BC Ignites Speech: Sandra Dickson
Published: Friday, September 28, 2012
Updated: Wednesday, January 9, 2013 18:01
The following speech was given by Sandra Dickson, CSON '13, at BC Ignites on Monday, Sept. 24, 2012. It has been edited for formatting purposes only.
As students of a Jesuit institution, we are strongly encouraged to be well rounded, to find meaning, and most importantly, to be more inquisitive. With these ideals instilled in us, we find ourselves realizing our passions enabling us to make change. When it comes to whether racism exists on campus, the answer is not so simple. Being at BC for three years has opened my eyes to many forms of discrimination, witnessed mostly by hearsay and in our campus newspapers.
While I haven’t personally experienced any overt racism in my years at BC, what I want to shed light on is the subtle situations that I constantly find my self in as an African-American on this campus. Situations that I think other AHANA students, especially black students, can identify with. The many assumptions that have been made about me based on the color of my skin are endless. I just want to share with you all the different scenarios that I sometimes find myself involved in:
On my athletic ability or lack there of:
- Are you here on athletic scholarship? Do you play a sport at BC?
On my physical appearance:
- You’re really pretty for a black girl.
On my hair:
- Oh wow, your hair! How did you do that?
- Your hair grew so long all of a sudden?
- Can I touch it?
On being from Ghana:
- Oh you are from Ghana? I have a friend from insert another African country. Do you know him/her?
- I’ve been to Africa? When I ask where, they can’t remember the country. It’s rather intriguing that people still don’t realize that Africa is a continent, not one country.
- On the AHANA acronym: So is it exclusive? Am I allowed to join?
And for being the only or one of the few black people in my class, I always feel as though I have to represent for my race whenever the topic arises. Given all these instances, sometimes it makes it hard to distinguish between ignorance and discrimination. Because as college educated individuals, you would think that we would be able to wrap our heads around the complexities of what makes us different. If you are genuinely willing to learn about my culture, read about it. Ask me intelligible questions. If you have been at BC for at least a year, it is YOUR responsibility to know what the AHANA acronym is and what it represents because you interact with us everyday. Don’t blame ignorance for your faults. If you lack knowledge about another race, attend a few events and do research. Though I am sometimes more than willing to teach you about my race, it is simply not my responsibility to guide you. I do not have all the answers.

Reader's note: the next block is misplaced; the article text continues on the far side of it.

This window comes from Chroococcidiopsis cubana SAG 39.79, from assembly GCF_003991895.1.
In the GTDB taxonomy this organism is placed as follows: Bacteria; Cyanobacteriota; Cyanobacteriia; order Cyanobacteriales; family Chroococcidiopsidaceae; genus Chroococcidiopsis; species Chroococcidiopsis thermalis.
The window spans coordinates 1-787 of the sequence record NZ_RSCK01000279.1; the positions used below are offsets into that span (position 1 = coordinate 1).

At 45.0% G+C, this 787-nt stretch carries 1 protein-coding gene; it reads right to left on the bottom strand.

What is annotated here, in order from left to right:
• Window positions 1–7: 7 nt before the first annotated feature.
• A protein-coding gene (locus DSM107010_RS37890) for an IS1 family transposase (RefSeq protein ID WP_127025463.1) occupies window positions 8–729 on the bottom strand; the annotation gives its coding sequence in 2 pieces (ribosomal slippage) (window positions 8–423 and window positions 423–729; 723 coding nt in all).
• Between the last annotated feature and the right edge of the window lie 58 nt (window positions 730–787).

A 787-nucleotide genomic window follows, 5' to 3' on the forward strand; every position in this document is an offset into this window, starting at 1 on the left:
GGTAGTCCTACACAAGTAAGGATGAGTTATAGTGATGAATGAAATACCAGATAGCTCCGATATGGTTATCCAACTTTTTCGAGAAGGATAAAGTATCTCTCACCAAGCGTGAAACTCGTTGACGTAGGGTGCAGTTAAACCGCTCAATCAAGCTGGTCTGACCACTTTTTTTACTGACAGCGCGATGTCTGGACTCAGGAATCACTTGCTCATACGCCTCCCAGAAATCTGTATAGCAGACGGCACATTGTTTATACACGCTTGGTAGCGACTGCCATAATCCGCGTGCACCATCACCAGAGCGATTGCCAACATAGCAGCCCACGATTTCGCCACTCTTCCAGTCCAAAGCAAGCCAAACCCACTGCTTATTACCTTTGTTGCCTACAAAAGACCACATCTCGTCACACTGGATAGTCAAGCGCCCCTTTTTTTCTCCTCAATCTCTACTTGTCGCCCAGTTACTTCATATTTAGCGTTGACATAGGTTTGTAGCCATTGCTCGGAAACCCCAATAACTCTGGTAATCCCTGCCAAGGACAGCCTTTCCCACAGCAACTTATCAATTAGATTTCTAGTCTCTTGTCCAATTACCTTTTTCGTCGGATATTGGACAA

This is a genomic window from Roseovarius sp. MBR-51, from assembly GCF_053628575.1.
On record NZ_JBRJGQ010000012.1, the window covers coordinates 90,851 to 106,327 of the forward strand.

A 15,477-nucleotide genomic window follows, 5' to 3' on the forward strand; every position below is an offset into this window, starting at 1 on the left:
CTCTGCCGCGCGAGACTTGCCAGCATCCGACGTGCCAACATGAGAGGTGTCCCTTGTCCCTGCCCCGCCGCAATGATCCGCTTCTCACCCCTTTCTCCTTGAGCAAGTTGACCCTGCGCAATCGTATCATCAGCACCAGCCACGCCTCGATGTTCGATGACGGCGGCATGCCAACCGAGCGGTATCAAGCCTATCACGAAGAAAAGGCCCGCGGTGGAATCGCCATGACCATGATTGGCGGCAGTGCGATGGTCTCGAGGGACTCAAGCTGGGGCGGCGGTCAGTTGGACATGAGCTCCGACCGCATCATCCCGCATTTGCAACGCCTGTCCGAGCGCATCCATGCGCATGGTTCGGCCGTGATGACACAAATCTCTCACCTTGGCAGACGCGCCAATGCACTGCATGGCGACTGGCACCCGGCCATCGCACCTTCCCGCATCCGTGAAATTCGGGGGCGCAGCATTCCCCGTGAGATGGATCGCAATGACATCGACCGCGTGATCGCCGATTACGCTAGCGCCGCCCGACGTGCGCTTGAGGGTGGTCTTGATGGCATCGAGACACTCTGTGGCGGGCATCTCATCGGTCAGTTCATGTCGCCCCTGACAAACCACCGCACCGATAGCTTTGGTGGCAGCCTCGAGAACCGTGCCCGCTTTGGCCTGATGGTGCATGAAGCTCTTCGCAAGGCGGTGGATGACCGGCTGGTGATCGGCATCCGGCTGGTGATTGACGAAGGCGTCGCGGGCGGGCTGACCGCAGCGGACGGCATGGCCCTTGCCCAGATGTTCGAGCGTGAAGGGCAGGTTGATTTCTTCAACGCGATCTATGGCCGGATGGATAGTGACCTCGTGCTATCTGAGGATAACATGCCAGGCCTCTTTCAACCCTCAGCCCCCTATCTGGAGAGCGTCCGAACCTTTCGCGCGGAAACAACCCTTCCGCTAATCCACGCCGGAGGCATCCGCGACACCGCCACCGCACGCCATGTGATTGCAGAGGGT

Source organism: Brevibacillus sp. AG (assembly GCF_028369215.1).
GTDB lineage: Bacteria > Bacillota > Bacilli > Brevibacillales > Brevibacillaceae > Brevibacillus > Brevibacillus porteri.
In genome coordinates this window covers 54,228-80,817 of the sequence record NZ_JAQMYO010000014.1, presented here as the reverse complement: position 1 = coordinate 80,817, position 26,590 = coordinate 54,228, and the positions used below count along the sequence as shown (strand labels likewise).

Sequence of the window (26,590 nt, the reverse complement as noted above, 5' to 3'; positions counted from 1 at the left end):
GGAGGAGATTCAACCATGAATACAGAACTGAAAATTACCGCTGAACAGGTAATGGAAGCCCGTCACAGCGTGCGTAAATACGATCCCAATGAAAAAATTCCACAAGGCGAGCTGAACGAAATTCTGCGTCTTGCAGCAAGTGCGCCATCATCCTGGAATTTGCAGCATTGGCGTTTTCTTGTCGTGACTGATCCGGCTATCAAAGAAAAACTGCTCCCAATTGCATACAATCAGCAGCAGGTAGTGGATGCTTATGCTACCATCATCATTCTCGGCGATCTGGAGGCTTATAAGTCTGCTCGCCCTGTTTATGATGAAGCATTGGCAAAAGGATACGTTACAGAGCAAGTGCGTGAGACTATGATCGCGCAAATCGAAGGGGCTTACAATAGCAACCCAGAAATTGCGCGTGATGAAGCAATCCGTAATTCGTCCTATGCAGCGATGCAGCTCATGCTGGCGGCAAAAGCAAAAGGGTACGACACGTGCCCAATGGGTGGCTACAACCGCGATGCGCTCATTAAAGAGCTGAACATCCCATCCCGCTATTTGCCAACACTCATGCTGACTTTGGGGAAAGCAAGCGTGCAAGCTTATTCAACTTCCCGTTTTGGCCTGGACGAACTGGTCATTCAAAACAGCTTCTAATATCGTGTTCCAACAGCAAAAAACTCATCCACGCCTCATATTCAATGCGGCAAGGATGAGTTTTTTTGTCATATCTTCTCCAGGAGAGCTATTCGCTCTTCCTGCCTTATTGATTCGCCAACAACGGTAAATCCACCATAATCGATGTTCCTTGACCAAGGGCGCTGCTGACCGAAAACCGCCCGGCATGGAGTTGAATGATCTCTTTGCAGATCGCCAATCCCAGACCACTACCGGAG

Please do not assume that these issues will end when you leave the BC bubble. For those who assume that racism doesn’t exist because we have a black president in the white house, I strongly urge you to take a few sociology classes. While I am aware that many people do not realize the racial implications of the scenarios that I have talked about, it is something I have struggled with all my life and felt the need to highlight and share with you all. But think of it this way, if I questioned a part of yourself that makes you you, how would you feel? So next time you want to touch my hair because it looks “cool,” how would you feel if I asked why your hair is so straight? Because it’s a part of you that you cannot help, right? You can never say you are the only one of your race in a lecture hall, in lower, on the bus, etc. So please, think before you speak next time and take some time to learn the facts.
As frustrating as it is to have the fingers pointed at me all the time, I also want to share some words of wisdom with my fellow AHANA students. How available are we making ourselves to others that genuinely want to learn about our culture? Are we sometimes a little too quick to pull the racist card? I understand that the constant probing can be annoying but what we need to realize is that without these conversations, nothing can change. Without these conversations, we are never going to bridge that gap that keeps us so far apart that we end up resenting each other. You cannot fight ignorance with ignorance. What we need to understand is that the AHANA community is part of the greater BC community. It is a part of a whole, not AHANA vs. BC. Remember that we are BC students who happen to be of AHANA descent. I would like to think that this issue is something that concerns all of us because, as we so proudly chant, “we are, BC!” So let us take time to involve ourselves in each other’s business or issues. In order to end the racial tension, we all need to reevaluate ourselves and start talking. Thank you!